Thursday, August 14, 2014

Depression, Suicide....How's a Christian to Respond?

Since the death of Robin Williams, "experts" on depression and suicide have come out of the woodwork.  I am concerned for those who struggle with depression, as many of these self-proclaimed "experts" tout their opinions as facts.  I don't pretend to be an expert, but I have learned some things from years of living with a husband who had bipolar and died by suicide as well as from my education in counseling.

People often mean well, but their well-intentions can often leave someone who is depressed feeling even more burdened.  I discussed this in a previous post (click here to read the post). People who are depressed don't need trite promises of a bright tomorrow.  They don't need to hear that their depression is due to a lack of faith --- if it didn't help when Job's friends tried it, why do we keep pretending to be God and acting like we have all the answers.

The truth is, there are times when some go through a dark night of the soul.  Many stay in this pit, for weeks or longer.  When they are in the pit, they need to see Light so that they have hope of escape.  So the question becomes, how can Christians share this Light without further burdening someone who is down?

There are times when there are no words.  When someone loses a loved one to suicide, there are no words that can erase the pain. The greatest gift you can offer during this time is your presence. Be with them in the pain.  Walk beside them.  Let them know that you are not a fair weather friend, but that you will stick by them.  Your presence may offer them the strength that they need to face another day.

(On a side note, it infuriates me that many people can be so insensitive to family members after suicidal loss.  We'd never go up to parent at a funeral home who just lost a son to cancer and say, "Why do you think he died?  Was it that he didn't get enough chemo?  Did the doctor not do enough to help -- or maybe he just didn't trust God to heal him?"  Trust me, family members are asking WHY and they don't need you to ask them.)

There is a lot of debate among Christians about whether depression should be medicated.  I have met countless people who tell me that without medication, they would be dead.  Antidepressants can save lives.  Are there cases of abuse?  Sure, but we could say the same thing about the overuse of antibiotics.  Do we deem all antibiotics evil and cease to use them since they are over-prescribed? I encourage anyone who is taking antidepressants long-term to consider seeing a psychiatrist; they know much more about psychopharmacology and are better able to monitor your medication use.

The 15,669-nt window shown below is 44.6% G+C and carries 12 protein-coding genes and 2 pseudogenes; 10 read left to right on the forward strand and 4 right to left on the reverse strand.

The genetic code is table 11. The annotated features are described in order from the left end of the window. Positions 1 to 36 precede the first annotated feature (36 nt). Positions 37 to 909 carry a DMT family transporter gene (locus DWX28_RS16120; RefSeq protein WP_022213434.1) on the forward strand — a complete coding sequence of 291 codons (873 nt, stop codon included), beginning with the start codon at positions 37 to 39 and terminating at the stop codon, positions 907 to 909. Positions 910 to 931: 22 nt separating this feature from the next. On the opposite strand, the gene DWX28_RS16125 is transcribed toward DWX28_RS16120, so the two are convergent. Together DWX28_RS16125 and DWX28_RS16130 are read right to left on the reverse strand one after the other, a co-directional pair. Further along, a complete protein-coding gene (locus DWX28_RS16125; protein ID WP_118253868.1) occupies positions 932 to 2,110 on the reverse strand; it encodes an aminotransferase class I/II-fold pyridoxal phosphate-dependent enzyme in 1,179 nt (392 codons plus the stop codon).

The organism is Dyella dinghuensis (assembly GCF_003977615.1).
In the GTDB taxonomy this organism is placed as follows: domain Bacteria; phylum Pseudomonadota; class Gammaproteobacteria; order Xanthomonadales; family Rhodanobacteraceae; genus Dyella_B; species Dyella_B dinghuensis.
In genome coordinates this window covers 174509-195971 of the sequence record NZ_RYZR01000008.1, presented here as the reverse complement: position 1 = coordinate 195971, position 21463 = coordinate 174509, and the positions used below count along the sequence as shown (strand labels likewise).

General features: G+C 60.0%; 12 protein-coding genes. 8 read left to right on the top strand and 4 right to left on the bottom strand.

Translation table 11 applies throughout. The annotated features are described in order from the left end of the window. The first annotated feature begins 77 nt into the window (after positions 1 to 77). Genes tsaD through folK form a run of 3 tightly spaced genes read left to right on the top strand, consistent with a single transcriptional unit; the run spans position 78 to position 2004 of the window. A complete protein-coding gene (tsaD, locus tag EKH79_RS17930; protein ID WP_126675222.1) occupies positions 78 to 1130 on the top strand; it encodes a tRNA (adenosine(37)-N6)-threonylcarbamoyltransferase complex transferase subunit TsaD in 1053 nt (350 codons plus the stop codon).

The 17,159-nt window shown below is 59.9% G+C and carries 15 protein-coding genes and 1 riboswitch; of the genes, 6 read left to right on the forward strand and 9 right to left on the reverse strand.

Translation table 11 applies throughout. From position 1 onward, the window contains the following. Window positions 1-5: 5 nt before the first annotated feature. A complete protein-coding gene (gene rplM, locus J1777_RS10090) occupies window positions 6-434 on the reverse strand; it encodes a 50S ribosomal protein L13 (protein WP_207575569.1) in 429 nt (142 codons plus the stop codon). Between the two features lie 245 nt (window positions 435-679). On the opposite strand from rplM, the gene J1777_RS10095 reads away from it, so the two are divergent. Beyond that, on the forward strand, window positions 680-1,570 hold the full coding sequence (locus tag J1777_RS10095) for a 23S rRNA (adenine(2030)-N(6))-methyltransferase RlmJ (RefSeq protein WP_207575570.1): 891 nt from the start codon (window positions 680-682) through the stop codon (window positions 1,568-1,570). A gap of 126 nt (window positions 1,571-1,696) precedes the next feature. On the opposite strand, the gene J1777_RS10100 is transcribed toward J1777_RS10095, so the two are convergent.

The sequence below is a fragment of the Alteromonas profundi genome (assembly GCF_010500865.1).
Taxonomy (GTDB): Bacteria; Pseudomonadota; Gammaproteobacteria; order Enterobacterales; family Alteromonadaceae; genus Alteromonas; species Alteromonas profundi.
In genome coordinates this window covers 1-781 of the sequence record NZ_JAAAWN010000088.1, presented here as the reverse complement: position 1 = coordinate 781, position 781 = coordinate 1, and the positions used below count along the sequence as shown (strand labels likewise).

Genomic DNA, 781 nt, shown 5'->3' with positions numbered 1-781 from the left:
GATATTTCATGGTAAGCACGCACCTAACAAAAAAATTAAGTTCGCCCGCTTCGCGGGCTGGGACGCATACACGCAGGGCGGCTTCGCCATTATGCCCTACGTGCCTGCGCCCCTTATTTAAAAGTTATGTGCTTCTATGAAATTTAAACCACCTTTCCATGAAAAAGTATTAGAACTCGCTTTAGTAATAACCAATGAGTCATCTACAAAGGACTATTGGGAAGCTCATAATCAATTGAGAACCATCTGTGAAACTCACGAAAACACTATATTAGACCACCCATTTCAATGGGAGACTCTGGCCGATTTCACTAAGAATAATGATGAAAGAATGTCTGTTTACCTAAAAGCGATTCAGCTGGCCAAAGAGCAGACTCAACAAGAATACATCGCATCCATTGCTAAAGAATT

I hesitated to join the debate about medication because people are very passionate about their beliefs.  Regardless of your opinion, I challenge you to join me in praying for the family of Robin Williams.  I also encourage you to pray for others who have lost a loved one to suicide.  All the media hype may reopen old wounds, and they may need someone to talk to about their own experiences with suicide.  Be that someone.  Listen. Be present. Pray.



Wednesday, August 13, 2014

Criticizing Your Mate


“I should have listened to your father when he said you couldn’t cook.  You are terrible,” the husband exclaimed as he stormed toward the front door. 

“All you ever do is sit in your chair and watch TV. You are so lazy,” she said with exasperation.

I could go on and on with criticisms that I’ve heard both men and women make about their spouses.  What happened to that promise to love and to cherish til death do us part?  With our lips we exchange I love you’s, but in the same breath we curse our spouses.  Why do we do this?
John Gottman identified criticism as one of the Four Horsemen of the Apocalypse that trample marriages.  We all know that whoever said, “Sticks and stones may break my bones, but words they never hurt me,” was a liar.  Words hurt.  Once said, we can’t take them back. The damage is done.  Why then do we think it’s acceptable to slander the one person we should love the most?

Whenever our spouse criticizes us, we our defenses rise.  We lash back or we retreat – fight or flight.  When this pattern continues repeatedly over time, marriages begin to crumble.  Each partner is reticent to be vulnerable for fear that their partner will later use weaknesses as ammunition. In the Bible, James put it this way, “Consider what a great forest is set on fire by a small spark. The tongue also is a fire, a world of evil among the parts of the body. It corrupts the whole body, sets the whole course of one’s life on fire, and is itself set on fire by hell.  Criticism starts with a word (the match) and grows until it ignites into fires that destroy the marital relationship.

Make a commitment today to guard your tongue.  When you fall into the trap of criticism, apologize immediately – if you don’t your spouse may ruminate on your words and as they fester, the damage multiplies.